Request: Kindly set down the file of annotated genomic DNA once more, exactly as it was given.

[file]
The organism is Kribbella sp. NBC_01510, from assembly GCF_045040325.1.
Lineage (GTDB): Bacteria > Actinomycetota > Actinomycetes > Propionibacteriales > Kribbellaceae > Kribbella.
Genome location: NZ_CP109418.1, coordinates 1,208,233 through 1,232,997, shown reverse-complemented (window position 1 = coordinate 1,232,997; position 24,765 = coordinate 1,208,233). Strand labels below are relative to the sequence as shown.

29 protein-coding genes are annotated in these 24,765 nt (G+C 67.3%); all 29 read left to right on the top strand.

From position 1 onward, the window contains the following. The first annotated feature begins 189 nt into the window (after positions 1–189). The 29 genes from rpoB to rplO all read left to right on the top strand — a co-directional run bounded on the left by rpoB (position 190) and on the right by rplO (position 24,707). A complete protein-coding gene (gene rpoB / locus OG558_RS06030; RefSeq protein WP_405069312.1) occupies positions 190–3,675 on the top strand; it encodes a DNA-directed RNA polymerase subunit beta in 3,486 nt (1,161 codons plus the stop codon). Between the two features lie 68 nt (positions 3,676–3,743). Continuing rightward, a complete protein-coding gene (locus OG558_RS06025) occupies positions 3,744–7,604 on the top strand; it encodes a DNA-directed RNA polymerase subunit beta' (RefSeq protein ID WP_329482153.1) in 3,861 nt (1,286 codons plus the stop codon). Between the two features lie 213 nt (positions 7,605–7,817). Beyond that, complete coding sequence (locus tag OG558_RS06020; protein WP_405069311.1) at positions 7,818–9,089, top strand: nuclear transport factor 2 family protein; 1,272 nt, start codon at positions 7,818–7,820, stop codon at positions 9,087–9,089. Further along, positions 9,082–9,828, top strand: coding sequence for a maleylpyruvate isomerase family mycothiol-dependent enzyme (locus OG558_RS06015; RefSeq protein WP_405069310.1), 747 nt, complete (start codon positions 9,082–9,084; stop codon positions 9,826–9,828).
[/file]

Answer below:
The organism is Kribbella sp. NBC_01510, from assembly GCF_045040325.1.
Lineage (GTDB): Bacteria > Actinomycetota > Actinomycetes > Propionibacteriales > Kribbellaceae > Kribbella.
Genome location: NZ_CP109418.1, coordinates 1,208,233 through 1,232,997, shown reverse-complemented (window position 1 = coordinate 1,232,997; position 24,765 = coordinate 1,208,233). Strand labels below are relative to the sequence as shown.

29 protein-coding genes are annotated in these 24,765 nt (G+C 67.3%); all 29 read left to right on the top strand.

From position 1 onward, the window contains the following. The first annotated feature begins 189 nt into the window (after positions 1–189). The 29 genes from rpoB to rplO all read left to right on the top strand — a co-directional run bounded on the left by rpoB (position 190) and on the right by rplO (position 24,707). A complete protein-coding gene (gene rpoB / locus OG558_RS06030; RefSeq protein WP_405069312.1) occupies positions 190–3,675 on the top strand; it encodes a DNA-directed RNA polymerase subunit beta in 3,486 nt (1,161 codons plus the stop codon). Between the two features lie 68 nt (positions 3,676–3,743). Continuing rightward, a complete protein-coding gene (locus OG558_RS06025) occupies positions 3,744–7,604 on the top strand; it encodes a DNA-directed RNA polymerase subunit beta' (RefSeq protein ID WP_329482153.1) in 3,861 nt (1,286 codons plus the stop codon). Between the two features lie 213 nt (positions 7,605–7,817). Beyond that, complete coding sequence (locus tag OG558_RS06020; protein WP_405069311.1) at positions 7,818–9,089, top strand: nuclear transport factor 2 family protein; 1,272 nt, start codon at positions 7,818–7,820, stop codon at positions 9,087–9,089. Further along, positions 9,082–9,828, top strand: coding sequence for a maleylpyruvate isomerase family mycothiol-dependent enzyme (locus OG558_RS06015; RefSeq protein WP_405069310.1), 747 nt, complete (start codon positions 9,082–9,084; stop codon positions 9,826–9,828).